One thing that is clear is that we need to give carers more credit, and do more to help them. If you know a carer, take the time to ask how they are, and if you happen to be in the position to make a carers life that little bit easier, do so. Your influence could have a huge impact on somebody’s life, and as a consequence the lives of those they care for too – so ensuring the health of a carer is also ensuring the health of others too. And, if you yourself are a carer, take time to consider your own mental and physical health today. There are plenty of services available to carers if you have the time to search for them, and new technology is emerging daily which may make caring for yourself that little bit easier – such as online mental health advice and video talk therapies. Take the first step towards caring for yourself – you definitely deserve it.
To say thank you for all the work carers do for us and those that we love, we are offering a discount of 50% on all Dr Julian online therapy sessions using the code “CARE50”. This means that carers can book a video or audio call with a trusted therapist at a time of their convenience, through their smartphone or tablet, for as little as £30 an hour.

Source: Dr julian

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Have You Hit Your Head? Here's What You Must Do Next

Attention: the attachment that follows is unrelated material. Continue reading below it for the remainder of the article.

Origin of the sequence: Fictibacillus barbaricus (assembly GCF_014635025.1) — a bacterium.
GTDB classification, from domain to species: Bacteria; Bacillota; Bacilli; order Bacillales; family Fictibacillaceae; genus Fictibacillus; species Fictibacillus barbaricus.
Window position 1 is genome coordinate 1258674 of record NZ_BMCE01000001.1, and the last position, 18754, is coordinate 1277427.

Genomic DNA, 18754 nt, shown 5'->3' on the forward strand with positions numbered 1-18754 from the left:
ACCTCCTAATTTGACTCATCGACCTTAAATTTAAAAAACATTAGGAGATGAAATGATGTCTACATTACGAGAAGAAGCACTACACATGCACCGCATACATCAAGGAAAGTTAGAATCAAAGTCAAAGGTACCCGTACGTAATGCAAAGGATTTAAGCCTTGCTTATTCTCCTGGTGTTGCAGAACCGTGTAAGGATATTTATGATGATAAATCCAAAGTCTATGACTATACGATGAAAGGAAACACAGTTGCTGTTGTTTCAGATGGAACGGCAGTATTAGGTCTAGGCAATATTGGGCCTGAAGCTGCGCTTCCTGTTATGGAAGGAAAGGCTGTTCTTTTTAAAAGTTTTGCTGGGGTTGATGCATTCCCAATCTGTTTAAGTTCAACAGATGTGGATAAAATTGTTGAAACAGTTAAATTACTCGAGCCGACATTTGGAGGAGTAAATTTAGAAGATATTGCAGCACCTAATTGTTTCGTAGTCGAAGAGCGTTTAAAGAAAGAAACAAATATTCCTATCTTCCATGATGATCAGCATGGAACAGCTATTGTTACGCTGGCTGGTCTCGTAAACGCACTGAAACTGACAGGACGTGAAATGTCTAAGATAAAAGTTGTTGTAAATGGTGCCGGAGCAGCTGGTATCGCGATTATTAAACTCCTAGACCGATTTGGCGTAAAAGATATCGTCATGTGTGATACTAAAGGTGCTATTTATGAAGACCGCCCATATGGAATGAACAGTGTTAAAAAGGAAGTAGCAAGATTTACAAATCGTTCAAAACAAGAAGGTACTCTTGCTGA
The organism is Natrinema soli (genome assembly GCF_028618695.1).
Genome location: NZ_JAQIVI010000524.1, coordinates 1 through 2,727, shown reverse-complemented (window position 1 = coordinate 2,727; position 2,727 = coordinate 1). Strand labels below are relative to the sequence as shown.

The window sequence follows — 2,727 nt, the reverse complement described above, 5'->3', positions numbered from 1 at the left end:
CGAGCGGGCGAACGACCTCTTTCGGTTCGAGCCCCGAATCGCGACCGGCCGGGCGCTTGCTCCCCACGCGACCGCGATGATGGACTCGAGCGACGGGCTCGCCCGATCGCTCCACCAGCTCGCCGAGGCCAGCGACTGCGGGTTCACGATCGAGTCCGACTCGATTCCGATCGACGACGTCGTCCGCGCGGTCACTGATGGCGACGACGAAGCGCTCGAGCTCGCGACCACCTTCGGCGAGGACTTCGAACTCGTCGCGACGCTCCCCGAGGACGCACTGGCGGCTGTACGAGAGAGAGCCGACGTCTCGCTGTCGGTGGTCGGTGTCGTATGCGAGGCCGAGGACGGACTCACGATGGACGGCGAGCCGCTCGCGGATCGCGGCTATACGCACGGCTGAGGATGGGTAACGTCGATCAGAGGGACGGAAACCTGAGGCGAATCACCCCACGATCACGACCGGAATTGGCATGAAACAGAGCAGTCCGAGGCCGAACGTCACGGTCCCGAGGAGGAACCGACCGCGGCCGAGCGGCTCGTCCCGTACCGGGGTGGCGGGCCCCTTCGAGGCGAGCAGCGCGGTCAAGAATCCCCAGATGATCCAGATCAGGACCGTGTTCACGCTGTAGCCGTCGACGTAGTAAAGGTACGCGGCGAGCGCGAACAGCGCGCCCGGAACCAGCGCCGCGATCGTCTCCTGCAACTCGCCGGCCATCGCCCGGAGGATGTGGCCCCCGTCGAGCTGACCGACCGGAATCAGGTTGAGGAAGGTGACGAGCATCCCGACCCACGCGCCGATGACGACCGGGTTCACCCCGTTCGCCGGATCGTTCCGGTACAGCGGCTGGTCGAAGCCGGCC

Head injuries can be life-changing and can result in fatalities. It’s quite common for people to take little to no action after they hit their head and there are a few reasons for this. First, it’s possible that you don’t actually know you have hit your head. This is quite common in cases of a slip or fall. Due to other aches and pains throughout the body a head injury is often missed. Alternatively, it’s possible that you underestimate how severe the bump was.

Unfortunately head injuries can lead to various problems including concussion, compression and brain hemorrhages. For this reason, it’s always important to take a few vital steps.

 

Check For Wounds

Do check for wounds and cuts if you have hit your head. This will typically occur if you have hit your head on a sharp surface or corner such as a door frame. Generally, the skull is firm so any cuts will only be skin deep however this is not always the case. It’s quite possible that the cut could be severe enough that this alone requires medical attention.

 

Clean Any Cuts And Put Light Pressure To Stop Bleeding

If you do find a cut, make sure that it is cleaned. This can be completed with warm water however it may also be beneficial to use a form of antiseptic. This will prevent the wound from being infected. It may be necessary to cut away some of the hair to make sure that the wound can be treated correctly. If you don’t do this, it’s quite possible that a doctor or nurse will take this action.

Once you have cleaned the cut make sure that you do apply light pressure on it to slow or stop the bleeding. Head injuries often bleed quite a lot to the point where blood can be trickling down your face. This can be worrying but it is quite common. When you speak to a doctor they will tell you there is no reason to be alarmed unless you have lost more than a volume of blood that would be enough to fill a typically sized cup.